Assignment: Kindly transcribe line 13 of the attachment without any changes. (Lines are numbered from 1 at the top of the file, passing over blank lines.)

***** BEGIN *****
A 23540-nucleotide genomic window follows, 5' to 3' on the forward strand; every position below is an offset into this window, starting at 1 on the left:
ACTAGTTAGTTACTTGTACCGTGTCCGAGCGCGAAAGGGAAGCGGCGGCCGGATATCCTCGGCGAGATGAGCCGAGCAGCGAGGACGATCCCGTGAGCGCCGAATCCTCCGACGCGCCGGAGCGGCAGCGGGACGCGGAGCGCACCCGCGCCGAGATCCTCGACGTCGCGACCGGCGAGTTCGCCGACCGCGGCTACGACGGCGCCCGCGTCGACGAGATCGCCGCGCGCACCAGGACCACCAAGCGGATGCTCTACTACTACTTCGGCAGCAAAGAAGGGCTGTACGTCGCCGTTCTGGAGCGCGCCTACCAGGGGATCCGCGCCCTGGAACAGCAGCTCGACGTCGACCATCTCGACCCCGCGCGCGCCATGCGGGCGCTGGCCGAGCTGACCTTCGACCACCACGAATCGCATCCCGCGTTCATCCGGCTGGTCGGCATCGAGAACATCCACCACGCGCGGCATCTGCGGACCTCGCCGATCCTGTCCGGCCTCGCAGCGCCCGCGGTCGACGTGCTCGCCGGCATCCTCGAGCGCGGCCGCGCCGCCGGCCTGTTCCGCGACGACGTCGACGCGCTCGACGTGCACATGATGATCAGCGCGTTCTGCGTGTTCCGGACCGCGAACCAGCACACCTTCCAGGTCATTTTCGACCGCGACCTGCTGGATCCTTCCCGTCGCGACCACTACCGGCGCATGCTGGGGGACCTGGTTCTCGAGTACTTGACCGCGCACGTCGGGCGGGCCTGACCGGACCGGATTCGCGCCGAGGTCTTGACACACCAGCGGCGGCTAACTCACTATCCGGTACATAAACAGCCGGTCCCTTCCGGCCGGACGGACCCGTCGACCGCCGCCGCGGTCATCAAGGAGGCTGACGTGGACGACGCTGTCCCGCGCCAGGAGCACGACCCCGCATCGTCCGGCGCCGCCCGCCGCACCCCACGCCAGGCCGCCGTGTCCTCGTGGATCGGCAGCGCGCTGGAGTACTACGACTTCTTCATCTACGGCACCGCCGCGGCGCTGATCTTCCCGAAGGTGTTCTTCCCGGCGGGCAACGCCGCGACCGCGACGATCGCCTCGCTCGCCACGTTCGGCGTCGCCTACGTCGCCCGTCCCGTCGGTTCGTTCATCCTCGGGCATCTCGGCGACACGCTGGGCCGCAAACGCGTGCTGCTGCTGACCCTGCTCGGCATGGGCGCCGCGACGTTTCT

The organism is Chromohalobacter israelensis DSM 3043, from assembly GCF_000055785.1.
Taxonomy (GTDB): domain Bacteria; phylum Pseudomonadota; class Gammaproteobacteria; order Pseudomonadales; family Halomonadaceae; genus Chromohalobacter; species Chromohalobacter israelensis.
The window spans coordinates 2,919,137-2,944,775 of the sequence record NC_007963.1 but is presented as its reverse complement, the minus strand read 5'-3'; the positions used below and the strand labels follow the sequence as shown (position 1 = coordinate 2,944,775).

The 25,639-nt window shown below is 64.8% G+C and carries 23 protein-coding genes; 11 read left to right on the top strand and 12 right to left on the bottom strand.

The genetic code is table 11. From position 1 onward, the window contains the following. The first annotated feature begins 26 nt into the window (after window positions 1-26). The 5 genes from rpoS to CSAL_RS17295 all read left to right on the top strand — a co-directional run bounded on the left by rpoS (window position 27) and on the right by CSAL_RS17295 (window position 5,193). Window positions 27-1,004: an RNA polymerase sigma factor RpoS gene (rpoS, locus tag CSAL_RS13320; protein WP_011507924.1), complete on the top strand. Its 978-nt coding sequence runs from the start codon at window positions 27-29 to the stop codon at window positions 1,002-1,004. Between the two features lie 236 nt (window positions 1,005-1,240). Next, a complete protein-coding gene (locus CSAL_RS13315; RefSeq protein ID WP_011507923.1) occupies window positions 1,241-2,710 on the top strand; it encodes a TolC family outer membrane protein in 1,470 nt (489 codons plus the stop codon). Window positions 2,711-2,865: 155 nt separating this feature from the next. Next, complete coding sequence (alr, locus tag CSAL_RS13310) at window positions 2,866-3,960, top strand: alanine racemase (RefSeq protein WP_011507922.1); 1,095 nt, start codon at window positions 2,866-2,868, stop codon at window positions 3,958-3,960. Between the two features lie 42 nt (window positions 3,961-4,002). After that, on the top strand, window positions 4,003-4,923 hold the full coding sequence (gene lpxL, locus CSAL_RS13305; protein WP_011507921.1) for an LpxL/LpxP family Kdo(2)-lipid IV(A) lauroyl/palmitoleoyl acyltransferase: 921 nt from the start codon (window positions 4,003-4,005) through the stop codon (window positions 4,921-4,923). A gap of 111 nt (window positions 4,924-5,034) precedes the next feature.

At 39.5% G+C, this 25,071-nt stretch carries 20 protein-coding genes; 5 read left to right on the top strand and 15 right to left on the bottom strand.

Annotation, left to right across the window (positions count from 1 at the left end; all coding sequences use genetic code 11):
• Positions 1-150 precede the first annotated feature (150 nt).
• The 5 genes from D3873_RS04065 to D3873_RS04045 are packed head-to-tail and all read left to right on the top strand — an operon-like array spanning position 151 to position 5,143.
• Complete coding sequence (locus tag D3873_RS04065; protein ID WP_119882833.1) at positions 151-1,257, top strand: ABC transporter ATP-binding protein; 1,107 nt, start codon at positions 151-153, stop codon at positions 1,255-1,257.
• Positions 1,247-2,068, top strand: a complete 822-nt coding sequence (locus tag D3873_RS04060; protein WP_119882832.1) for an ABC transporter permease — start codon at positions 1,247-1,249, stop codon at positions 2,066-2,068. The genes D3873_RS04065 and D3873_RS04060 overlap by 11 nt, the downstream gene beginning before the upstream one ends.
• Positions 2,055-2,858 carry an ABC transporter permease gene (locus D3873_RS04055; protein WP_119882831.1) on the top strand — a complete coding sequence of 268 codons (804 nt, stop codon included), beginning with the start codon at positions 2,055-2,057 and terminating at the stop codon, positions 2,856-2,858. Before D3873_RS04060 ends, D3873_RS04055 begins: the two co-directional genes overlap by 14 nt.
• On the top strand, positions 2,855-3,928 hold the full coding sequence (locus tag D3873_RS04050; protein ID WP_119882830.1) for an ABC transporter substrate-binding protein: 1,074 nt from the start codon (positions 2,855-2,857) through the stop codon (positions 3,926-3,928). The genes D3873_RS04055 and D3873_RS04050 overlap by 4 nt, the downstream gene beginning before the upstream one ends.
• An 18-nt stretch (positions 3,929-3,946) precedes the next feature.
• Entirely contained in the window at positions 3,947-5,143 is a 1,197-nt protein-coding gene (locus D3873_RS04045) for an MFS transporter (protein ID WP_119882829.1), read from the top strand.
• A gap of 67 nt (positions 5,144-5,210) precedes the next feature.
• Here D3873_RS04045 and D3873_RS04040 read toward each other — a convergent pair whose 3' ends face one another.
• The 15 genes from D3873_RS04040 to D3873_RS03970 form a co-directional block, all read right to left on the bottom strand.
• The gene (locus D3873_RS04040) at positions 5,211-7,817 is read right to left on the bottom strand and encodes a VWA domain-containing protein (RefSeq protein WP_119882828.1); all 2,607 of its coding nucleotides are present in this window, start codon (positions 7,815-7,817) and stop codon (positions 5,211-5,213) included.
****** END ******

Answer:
• Positions 1,247-2,068, top strand: a complete 822-nt coding sequence (locus tag D3873_RS04060; protein WP_119882832.1) for an ABC transporter permease — start codon at positions 1,247-1,249, stop codon at positions 2,066-2,068. The genes D3873_RS04065 and D3873_RS04060 overlap by 11 nt, the downstream gene beginning before the upstream one ends.